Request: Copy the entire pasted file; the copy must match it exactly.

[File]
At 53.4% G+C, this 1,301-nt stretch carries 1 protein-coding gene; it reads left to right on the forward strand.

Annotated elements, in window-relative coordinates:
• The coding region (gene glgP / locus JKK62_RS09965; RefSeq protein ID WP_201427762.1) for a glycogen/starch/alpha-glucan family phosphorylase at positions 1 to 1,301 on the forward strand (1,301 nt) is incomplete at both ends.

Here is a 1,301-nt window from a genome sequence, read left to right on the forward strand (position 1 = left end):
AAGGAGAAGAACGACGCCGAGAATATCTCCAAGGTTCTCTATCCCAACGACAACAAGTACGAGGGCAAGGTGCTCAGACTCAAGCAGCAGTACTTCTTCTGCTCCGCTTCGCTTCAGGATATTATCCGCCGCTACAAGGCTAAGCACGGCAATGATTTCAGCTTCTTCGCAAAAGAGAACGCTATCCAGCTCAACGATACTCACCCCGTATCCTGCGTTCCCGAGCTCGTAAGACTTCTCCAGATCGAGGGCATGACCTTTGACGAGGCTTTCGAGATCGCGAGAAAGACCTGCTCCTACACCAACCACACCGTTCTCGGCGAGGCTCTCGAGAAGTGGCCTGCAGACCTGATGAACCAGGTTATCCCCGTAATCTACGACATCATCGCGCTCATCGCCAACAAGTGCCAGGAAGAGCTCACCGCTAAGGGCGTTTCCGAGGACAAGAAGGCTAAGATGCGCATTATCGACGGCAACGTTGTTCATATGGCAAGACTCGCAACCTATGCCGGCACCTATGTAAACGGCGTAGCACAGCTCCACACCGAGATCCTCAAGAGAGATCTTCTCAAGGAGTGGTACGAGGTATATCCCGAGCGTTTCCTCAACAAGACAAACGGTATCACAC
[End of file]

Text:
At 53.4% G+C, this 1,301-nt stretch carries 1 protein-coding gene; it reads left to right on the forward strand.

Annotated elements, in window-relative coordinates:
• The coding region (gene glgP / locus JKK62_RS09965; RefSeq protein ID WP_201427762.1) for a glycogen/starch/alpha-glucan family phosphorylase at positions 1 to 1,301 on the forward strand (1,301 nt) is incomplete at both ends.

Here is a 1,301-nt window from a genome sequence, read left to right on the forward strand (position 1 = left end):
AAGGAGAAGAACGACGCCGAGAATATCTCCAAGGTTCTCTATCCCAACGACAACAAGTACGAGGGCAAGGTGCTCAGACTCAAGCAGCAGTACTTCTTCTGCTCCGCTTCGCTTCAGGATATTATCCGCCGCTACAAGGCTAAGCACGGCAATGATTTCAGCTTCTTCGCAAAAGAGAACGCTATCCAGCTCAACGATACTCACCCCGTATCCTGCGTTCCCGAGCTCGTAAGACTTCTCCAGATCGAGGGCATGACCTTTGACGAGGCTTTCGAGATCGCGAGAAAGACCTGCTCCTACACCAACCACACCGTTCTCGGCGAGGCTCTCGAGAAGTGGCCTGCAGACCTGATGAACCAGGTTATCCCCGTAATCTACGACATCATCGCGCTCATCGCCAACAAGTGCCAGGAAGAGCTCACCGCTAAGGGCGTTTCCGAGGACAAGAAGGCTAAGATGCGCATTATCGACGGCAACGTTGTTCATATGGCAAGACTCGCAACCTATGCCGGCACCTATGTAAACGGCGTAGCACAGCTCCACACCGAGATCCTCAAGAGAGATCTTCTCAAGGAGTGGTACGAGGTATATCCCGAGCGTTTCCTCAACAAGACAAACGGTATCACAC